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Dollhouse - Season One - television series DVD / drama DVD / sci-fi DVD / thriller DVD review
DOLLHOUSE: SEASON ONE Not rated by the Motion Picture Association of America rating: 4 stars
Actors: Eliza Dushku, Olivia Williams, Harry Lennix, Amy Acker, Tahmoh Penikett, Fran Kranz
Creator: Joss Whedon   Distributor: Twentieth Century Fox
DVD release: 28 July 2009   Runtime: 641 minutes
(4 discs)
Format: AC-3, Box set, Color, Dolby, DVD, Widescreen, NTSC
Features: Audio tracks (Dolby Digital 5.1 Surround - English, Spanish), Subtitles (English, French, Spanish, Portugese), 12 first season episodes, Audio commentary (Joss Whedon, Eliza Dushku, Maurissa Tancharoen), Never-before-seen episode "Epitaph One," Original unaired pilot - "Echo", Deleted scenes, Making Dollhouse, Coming Back Home, Finding Echo, Designing the Perfect Dollhouse, A Private Engagement

Joss Whedon is known for many things as a creator, but the ability he is most beloved for by fans is creating characters that matter to his viewers. In the new show Dollhouse, he has done it again - mostly. This one is as much a commentary on the destructive and greedy tendencies of man as it is sheer eye candy and action-oriented entertainment.

Adelle DeWitt runs an underground operation known as the Dollhouse, available to ridiculously wealthy clients who have very specific needs. The "volunteers" are young men and women whose personalities are wiped and saved remotely, leaving an empty shell of a human to be filled with anything that is wanted or needed. The dolls, or Actives, can be imprinted with anything at all: religious fanatic, heist expert or, quite often, the perfect romantic partner for a weekend fantasy.

The concept of the show seems both familiar and novel - an interesting feeling for a brand-new television series. Dollhouse might put one in the mindset of The Pretender or Alias, but it layers so deeply as to become entirely its own creature. It is believable as well, which adds an aspect of the scary. Technology like that employed in the Dollhouse is one that we can easily believe might be coming into our world very soon. It is compelling and gradually grows ever more complicated. We ease into this new world with the first three episodes, but even before we know it - as we greedily gobble the meager amount of episodes up - we are caught up in a world of confusion, betrayal, and moral ambiguity.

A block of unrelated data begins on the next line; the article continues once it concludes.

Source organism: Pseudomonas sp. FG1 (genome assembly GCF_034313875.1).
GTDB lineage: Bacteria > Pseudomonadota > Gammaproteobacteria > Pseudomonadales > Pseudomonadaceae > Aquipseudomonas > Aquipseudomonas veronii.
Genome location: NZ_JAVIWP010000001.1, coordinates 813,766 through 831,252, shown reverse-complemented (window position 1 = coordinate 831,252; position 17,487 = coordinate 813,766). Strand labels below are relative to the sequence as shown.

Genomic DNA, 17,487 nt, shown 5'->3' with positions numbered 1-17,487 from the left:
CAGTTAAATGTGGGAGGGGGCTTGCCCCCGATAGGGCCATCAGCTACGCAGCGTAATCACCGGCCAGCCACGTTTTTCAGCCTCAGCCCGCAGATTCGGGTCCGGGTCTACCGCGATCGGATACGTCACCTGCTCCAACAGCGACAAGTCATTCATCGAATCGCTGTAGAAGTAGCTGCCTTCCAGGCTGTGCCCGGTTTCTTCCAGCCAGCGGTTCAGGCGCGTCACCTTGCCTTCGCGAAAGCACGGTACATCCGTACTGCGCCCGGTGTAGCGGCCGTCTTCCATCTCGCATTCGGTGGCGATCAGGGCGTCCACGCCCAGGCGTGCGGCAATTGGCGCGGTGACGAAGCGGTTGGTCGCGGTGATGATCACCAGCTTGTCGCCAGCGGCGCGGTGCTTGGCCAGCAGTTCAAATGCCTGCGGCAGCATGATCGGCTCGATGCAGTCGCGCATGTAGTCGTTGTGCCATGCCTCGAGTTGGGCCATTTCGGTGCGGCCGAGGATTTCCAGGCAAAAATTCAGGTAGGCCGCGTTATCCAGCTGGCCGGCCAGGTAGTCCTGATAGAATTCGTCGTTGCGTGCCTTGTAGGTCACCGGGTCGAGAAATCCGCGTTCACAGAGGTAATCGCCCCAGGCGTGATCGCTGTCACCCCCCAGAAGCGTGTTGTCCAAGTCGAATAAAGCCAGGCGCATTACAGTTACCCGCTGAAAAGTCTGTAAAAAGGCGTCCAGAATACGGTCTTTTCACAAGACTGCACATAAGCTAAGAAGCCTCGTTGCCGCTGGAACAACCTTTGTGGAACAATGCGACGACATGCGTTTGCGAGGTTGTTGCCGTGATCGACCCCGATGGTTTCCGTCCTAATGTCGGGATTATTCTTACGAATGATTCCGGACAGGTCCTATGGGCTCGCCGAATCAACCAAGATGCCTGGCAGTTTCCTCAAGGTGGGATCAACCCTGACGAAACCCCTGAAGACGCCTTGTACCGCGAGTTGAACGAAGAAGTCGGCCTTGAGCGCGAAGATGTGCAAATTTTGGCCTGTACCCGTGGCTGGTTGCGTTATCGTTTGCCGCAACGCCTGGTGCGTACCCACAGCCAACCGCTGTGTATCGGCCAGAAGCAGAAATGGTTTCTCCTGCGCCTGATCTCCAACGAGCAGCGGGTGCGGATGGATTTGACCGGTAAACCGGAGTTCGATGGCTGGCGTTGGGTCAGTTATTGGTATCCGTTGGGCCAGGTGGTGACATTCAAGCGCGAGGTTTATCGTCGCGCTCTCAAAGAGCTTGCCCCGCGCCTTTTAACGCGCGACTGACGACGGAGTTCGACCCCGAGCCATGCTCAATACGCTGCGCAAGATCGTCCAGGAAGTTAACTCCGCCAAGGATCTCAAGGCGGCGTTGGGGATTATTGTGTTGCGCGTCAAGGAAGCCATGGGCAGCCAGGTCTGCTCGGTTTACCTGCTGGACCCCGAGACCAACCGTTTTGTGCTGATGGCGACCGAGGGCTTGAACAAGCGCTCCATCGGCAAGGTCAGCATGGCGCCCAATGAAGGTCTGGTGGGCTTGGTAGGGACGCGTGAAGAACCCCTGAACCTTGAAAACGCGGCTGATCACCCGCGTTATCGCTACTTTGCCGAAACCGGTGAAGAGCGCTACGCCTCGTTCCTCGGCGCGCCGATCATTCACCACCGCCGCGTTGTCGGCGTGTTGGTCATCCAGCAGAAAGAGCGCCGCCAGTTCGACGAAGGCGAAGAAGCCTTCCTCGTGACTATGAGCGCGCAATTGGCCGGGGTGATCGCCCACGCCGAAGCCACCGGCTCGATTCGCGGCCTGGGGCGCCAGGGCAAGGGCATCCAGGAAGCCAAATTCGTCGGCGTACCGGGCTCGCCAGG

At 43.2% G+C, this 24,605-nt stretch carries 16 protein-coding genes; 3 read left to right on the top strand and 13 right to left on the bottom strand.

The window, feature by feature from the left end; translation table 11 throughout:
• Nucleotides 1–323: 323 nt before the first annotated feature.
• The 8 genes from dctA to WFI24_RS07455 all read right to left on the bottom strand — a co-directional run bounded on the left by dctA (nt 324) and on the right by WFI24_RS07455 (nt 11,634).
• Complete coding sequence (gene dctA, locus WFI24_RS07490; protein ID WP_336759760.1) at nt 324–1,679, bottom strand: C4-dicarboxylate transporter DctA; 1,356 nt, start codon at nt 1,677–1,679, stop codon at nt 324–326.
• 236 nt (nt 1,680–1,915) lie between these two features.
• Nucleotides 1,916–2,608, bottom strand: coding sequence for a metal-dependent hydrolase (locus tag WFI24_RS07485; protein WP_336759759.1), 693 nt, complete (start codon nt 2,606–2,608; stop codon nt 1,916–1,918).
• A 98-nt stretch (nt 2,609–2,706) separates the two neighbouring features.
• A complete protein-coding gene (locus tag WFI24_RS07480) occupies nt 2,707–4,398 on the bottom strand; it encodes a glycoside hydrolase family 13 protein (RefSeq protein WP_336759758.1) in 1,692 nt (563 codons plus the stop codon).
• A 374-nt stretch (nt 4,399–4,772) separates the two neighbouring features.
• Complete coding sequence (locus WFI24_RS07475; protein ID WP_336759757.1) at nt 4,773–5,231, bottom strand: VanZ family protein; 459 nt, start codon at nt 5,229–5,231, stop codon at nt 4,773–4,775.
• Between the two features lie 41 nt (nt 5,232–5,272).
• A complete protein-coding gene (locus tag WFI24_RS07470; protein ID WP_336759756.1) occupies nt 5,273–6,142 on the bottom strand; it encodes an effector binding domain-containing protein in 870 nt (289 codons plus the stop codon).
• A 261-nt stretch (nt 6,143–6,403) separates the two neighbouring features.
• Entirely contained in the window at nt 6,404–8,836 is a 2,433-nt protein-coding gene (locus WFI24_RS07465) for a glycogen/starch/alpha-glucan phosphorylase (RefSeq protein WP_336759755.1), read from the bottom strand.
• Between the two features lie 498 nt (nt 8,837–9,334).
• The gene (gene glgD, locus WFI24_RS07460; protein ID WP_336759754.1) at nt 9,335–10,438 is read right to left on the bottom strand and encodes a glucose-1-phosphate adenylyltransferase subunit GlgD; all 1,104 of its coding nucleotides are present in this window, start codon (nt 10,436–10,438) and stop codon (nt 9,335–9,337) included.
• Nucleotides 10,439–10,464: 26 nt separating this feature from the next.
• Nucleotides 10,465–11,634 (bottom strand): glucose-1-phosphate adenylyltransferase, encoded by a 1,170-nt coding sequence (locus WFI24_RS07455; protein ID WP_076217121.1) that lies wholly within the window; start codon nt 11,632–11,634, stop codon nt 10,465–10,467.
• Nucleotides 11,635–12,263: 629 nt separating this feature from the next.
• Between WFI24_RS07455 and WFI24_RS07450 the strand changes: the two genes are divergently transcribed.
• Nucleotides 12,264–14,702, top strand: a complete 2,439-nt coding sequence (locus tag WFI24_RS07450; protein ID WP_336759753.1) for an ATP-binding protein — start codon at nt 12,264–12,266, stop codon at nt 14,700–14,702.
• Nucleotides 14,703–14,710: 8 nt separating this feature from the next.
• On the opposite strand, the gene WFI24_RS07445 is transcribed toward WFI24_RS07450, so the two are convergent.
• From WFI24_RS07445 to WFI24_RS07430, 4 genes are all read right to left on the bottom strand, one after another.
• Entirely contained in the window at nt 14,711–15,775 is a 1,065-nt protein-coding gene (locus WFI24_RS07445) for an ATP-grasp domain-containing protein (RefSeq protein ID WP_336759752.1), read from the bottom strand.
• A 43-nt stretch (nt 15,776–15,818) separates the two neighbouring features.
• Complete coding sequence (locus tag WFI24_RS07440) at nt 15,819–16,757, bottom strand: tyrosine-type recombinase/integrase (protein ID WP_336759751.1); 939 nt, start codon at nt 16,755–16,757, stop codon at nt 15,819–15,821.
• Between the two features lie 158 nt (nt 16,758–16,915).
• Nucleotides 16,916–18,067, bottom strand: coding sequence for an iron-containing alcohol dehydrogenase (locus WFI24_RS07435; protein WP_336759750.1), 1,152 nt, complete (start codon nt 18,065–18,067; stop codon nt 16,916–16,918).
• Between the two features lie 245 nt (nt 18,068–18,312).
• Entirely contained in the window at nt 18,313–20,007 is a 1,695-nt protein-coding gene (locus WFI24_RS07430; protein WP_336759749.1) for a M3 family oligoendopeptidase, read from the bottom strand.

As one has come to expect from a Whedon show, we get to see familiar faces from his other work in the Dollhouse. Eliza Dushku (Buffy the Vampire Slayer, Angel) stars front and center as Echo, a girl who used to be Caroline before these people got a hold of her. Amy Acker is also seen again - a viewer favorite from Angel. The rest of the cast is top-notch and proves that it is okay to set the highest expectations, at least when it is a show from him.

Fran Kranz as the Topher - boy tech genius behind the Actives - is incredible. Enver Gjokaj stars as one of the actives, and his flowing from one mood and personality to another is seamless. Harry Lennix, Tahmoh Penikett, Olivia Williams, Dichen Lachman, Miracle Laurie - all were hand-chosen and are entirely well suited. Eliza Dushku is a surprisingly gifted actress. As the other slayer, she was never terribly impressive. Copping an attitude just ain't that tough. I underestimated her by a long way. She juggles many, many varying roles and imprints with ease. Each role, each new person she is puzzled together to become, truly seems like who she really is.

The sets are complex enough to be an honored character. The Dollhouse itself, which houses all of the Actives, their handlers, the doctor, and various other staff members, is a genius structure (Joss Whedon provides a tour in the assortment of extras offered). On the other hand, the music must also be noted. It is used effectively to truly enhance any given scene. The song "Lonely Ghosts" in episode eight ("Needs") was an inspired choice, to the point of goosebumps.

"We come up with anything new, we destroy, manipulate, control. It's human nature." Paul Ballard, FBI agent searching for the girl who became the doll Echo, sums up a main theme in Dollhouse. Topher makes a statement that illustrates the comedic overtones randomly tossed in to flavor the show - it isn't all doom and gloomy. "This is an awesome gig. This is cutting-edge science in a house full of hot girls." Sometimes, amidst all the conspiracies, the moral angst and the fear, a good giggle sneaks up.

The final chapter of Dollhouse for season one is a bit of an experiment. It is a big wrap-up, but also a slight letdown. Still, it sets up so many questions and possibilities - and potentially series-fatal pitfalls - that it naturally draws viewers hungrily into needing season two. Unexpected revelations and twists demand more screen time. Dollhouse has a rich and potentially elaborate mythos with talented actors, and it deserves to be expanded.
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reviewed by Carolynn Evans
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